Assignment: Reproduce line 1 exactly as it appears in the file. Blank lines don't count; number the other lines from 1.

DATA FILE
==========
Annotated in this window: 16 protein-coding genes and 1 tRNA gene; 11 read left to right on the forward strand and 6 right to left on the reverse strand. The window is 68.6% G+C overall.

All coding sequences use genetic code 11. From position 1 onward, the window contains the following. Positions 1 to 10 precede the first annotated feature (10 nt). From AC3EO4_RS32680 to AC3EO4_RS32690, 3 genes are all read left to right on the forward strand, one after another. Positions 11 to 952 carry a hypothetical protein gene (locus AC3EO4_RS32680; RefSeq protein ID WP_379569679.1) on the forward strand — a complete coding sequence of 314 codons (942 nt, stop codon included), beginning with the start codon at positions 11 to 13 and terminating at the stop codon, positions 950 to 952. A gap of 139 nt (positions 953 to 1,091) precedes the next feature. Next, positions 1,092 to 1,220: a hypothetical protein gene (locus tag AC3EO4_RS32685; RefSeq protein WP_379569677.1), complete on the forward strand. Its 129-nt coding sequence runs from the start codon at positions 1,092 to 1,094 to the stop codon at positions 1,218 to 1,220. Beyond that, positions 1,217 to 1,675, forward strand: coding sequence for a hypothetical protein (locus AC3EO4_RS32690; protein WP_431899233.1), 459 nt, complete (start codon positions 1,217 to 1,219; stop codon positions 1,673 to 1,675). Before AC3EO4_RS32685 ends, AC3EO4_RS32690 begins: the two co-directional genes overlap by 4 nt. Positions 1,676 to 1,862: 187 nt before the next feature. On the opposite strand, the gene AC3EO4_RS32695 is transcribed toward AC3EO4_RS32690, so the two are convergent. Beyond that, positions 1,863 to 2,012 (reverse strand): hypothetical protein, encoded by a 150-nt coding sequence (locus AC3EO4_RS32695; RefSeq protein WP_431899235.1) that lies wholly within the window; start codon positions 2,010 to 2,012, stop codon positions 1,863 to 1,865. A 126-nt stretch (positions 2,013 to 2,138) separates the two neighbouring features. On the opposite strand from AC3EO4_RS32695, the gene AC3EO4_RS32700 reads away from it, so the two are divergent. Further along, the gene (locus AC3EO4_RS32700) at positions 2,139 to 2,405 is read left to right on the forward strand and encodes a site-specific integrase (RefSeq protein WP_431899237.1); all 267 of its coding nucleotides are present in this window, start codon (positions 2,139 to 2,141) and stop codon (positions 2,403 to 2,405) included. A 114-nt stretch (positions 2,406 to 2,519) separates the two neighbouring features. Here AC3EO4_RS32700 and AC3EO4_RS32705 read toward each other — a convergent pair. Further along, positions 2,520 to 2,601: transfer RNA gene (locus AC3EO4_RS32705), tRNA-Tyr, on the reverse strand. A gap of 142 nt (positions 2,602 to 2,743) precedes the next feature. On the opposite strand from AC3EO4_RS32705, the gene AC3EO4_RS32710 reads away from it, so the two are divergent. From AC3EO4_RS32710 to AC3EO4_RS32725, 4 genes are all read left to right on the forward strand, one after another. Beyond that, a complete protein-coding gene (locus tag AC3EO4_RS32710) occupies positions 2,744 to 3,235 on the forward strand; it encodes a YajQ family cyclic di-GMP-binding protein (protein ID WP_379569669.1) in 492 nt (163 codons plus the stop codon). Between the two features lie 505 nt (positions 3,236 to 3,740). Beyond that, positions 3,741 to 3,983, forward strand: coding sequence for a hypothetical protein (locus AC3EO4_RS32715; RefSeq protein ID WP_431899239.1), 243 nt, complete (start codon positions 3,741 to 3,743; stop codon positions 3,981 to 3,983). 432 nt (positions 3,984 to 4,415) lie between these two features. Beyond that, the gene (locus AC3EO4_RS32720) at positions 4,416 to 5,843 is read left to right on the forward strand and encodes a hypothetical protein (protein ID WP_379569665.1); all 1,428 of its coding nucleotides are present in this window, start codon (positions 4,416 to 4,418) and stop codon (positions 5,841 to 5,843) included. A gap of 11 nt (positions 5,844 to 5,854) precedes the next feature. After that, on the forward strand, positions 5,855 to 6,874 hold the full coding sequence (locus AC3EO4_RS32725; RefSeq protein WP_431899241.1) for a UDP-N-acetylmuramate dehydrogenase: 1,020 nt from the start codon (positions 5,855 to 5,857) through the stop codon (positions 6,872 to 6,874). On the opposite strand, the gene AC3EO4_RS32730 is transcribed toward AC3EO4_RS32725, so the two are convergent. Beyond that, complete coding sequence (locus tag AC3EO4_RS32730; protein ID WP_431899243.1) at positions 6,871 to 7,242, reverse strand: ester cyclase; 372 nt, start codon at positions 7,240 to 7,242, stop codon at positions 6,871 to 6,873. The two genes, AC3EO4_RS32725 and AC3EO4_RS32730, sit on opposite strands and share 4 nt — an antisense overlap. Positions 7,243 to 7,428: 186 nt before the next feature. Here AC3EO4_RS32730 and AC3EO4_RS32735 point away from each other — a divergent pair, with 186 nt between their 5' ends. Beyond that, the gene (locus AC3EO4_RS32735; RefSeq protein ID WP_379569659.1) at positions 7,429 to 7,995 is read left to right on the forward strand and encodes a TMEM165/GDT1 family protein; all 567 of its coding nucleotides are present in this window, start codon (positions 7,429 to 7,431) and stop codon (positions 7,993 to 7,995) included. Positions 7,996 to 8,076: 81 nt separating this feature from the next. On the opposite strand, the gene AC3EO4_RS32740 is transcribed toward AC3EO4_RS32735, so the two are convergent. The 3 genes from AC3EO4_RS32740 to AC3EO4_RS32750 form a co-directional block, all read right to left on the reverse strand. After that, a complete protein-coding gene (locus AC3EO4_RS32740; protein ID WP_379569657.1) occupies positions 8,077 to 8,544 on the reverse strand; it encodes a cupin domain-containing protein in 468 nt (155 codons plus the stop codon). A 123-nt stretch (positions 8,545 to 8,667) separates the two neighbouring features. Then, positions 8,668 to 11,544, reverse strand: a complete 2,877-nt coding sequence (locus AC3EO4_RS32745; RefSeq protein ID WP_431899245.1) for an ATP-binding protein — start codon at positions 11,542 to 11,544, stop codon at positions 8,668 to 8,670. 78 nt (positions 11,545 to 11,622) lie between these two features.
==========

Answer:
Annotated in this window: 16 protein-coding genes and 1 tRNA gene; 11 read left to right on the forward strand and 6 right to left on the reverse strand. The window is 68.6% G+C overall.